Role for neuronal, not vascular NRP1, in GnRH neuron development
Following the observations that blood vessel patterning in the brain is perturbed by loss of NRP1 (Gerhardt et al, 2004; Kawasaki et al., 1999) and that GnRH neurons migrate in close association with blood vessels that express NRP1 (Fig. 1C,D), we asked next whether the reduced number of GnRH neurons in Nrp1-null mutants was indirectly caused by the loss of NRP1 from blood vessels that are important for GnRH neuron development or, instead, was due to the loss of NRP1 signalling in GnRH neurons themselves. Thus, we analysed E14.5 mouse mutants that lacked NRP1 specifically in blood vessels versus neurons. These mutants were created by targeting conditional Nrp1-null mutants (Nrp1fl/fl) (Gu et al., 2003) with two well-characterised, tissue-specific transgenes, the Tie2-Cre line, which is active in endothelial, but not neural cells (Kisanuki et al., 2001), and the Nes-Cre line, which expresses CRE under the control of the promoter for nestin (Petersen et al., 2002). Nestin is an intermediate filament protein that is not only present in neural precursors of the central nervous system, but also in the precursors of GnRH-positive neurons (Kramer and Wray, 2000).
We observed that endothelial-specific Nrp1 mutants contained fewer and larger blood vessels in the brain compared with control littermates (see Fig. S2 in the supplementary material), as previously reported (Gu et al., 2003). By contrast, the number of GnRH-positive cells was similar in endothelial-specific Nrp1-null mutants and control littermates (Cre-negative Nrp1fl/+ controls 1234±75 vs Tie2-Cre Nrp1fl/– 1203±44, n=3 each; Fig. 2E; see Fig. S2 in the supplementary material). Conversely, dilated vessels were not present in neural-specific Nrp1 mutants (Fig. 2G,G′, open arrow), but there was a significant reduction in the number of GnRH neurons (Cre-negative Nrp1fl/+ and Cre-positive Nrp1fl/+ controls 1340±67, n=3 each, vs Nes-Cre Nrp1fl/– 1016±48, n=4; P<0.01; Fig. 2F-H). Thus, the comparison of the two types of mutants demonstrated that NRP1 in neurons rather than blood vessels is essential for a normal GnRH neuron number.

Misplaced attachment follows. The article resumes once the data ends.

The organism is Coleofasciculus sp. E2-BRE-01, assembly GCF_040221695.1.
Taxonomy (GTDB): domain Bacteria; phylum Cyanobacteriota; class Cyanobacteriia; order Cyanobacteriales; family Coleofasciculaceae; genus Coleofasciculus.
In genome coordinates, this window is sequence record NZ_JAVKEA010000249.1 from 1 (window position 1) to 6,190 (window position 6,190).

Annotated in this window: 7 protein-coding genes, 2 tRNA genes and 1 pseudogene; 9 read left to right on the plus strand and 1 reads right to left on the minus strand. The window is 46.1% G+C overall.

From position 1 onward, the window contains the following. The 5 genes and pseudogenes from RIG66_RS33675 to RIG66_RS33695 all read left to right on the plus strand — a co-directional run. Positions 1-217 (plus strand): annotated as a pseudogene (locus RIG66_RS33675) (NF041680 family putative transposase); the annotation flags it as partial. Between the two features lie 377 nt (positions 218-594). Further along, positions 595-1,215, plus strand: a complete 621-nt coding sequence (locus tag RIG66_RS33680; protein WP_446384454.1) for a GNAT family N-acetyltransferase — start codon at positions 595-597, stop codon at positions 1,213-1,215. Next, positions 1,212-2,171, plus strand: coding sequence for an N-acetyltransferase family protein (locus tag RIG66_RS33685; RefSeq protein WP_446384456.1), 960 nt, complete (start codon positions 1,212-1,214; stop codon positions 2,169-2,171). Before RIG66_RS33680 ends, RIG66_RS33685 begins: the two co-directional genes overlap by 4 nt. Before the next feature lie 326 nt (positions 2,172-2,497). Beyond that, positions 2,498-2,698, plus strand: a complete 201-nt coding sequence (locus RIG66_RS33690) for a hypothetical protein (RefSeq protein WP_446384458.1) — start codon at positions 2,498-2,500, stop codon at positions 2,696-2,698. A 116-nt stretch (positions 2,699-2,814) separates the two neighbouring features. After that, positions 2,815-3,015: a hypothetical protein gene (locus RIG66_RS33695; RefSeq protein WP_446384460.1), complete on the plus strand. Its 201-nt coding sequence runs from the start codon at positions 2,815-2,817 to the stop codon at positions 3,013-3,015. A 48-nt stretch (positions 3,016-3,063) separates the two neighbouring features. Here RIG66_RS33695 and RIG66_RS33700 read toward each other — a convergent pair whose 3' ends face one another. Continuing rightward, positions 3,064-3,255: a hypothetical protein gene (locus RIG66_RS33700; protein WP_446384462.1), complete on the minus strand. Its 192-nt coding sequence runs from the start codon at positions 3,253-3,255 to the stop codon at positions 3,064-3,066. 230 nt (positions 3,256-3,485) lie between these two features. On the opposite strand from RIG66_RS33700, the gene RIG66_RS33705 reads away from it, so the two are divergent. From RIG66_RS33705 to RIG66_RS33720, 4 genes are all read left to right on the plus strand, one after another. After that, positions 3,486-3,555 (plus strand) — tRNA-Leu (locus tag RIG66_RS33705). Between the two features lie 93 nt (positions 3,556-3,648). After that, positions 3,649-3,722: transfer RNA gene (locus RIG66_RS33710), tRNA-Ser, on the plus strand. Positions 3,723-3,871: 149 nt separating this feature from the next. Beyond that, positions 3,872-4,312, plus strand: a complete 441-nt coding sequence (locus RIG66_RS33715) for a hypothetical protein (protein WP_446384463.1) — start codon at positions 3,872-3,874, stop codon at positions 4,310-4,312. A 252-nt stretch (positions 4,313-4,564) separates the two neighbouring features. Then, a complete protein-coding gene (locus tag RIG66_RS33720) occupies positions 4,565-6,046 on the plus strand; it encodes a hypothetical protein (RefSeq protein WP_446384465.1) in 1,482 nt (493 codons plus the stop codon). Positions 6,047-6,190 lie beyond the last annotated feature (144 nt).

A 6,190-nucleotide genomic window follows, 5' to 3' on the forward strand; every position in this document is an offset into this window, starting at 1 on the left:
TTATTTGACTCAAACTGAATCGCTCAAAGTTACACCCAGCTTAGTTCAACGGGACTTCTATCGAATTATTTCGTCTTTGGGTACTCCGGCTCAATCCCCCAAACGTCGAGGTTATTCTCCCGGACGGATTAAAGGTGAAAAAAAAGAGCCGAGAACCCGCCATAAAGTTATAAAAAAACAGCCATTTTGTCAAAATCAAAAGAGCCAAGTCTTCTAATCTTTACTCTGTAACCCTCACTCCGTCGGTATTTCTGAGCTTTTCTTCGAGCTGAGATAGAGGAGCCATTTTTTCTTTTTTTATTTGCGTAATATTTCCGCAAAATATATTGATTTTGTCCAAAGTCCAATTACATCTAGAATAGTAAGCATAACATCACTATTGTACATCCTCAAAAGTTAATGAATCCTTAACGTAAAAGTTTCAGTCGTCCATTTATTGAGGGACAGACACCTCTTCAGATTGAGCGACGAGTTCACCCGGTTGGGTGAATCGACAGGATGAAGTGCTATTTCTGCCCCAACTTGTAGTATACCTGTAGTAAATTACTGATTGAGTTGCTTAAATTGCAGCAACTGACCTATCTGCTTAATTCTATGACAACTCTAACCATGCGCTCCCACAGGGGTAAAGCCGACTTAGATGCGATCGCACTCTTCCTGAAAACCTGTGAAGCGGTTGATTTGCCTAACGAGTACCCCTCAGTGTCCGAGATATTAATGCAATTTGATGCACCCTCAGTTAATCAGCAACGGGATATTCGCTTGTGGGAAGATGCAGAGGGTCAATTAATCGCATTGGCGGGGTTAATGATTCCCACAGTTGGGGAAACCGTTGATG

VEGF164 enhances the survival of GnRH neurons by signalling through NRP1
Because NRP1 binds the VEGF isoform VEGF164 (Gitay-Goren et al., 1996; Soker et al., 1996; Soker et al., 1998), we next asked whether VEGF164 activates NRP1 to increase cell survival or proliferation of GnRH neurons in vitro. Because GnRH neurons are a small number of cells scattered over a large area in the developing head, it is not possible to isolate them in sufficient quantities for biochemical experiments. For this reason we used GN11 cells, which are immortalised GnRH neurons, for our biochemical studies (Radovick et al., 1991). These cells express NRP1, like primary GnRH neurons (Cariboni et al., 2007a), and have been used previously to identify cellular mechanisms and biochemical pathways regulating GnRH neuron proliferation and migration (Cariboni et al., 2011; Cariboni et al., 2007a; Cariboni et al., 2004; Cariboni et al., 2005; Giacobini et al., 2008; Giacobini et al., 2007; Maggi et al., 2000).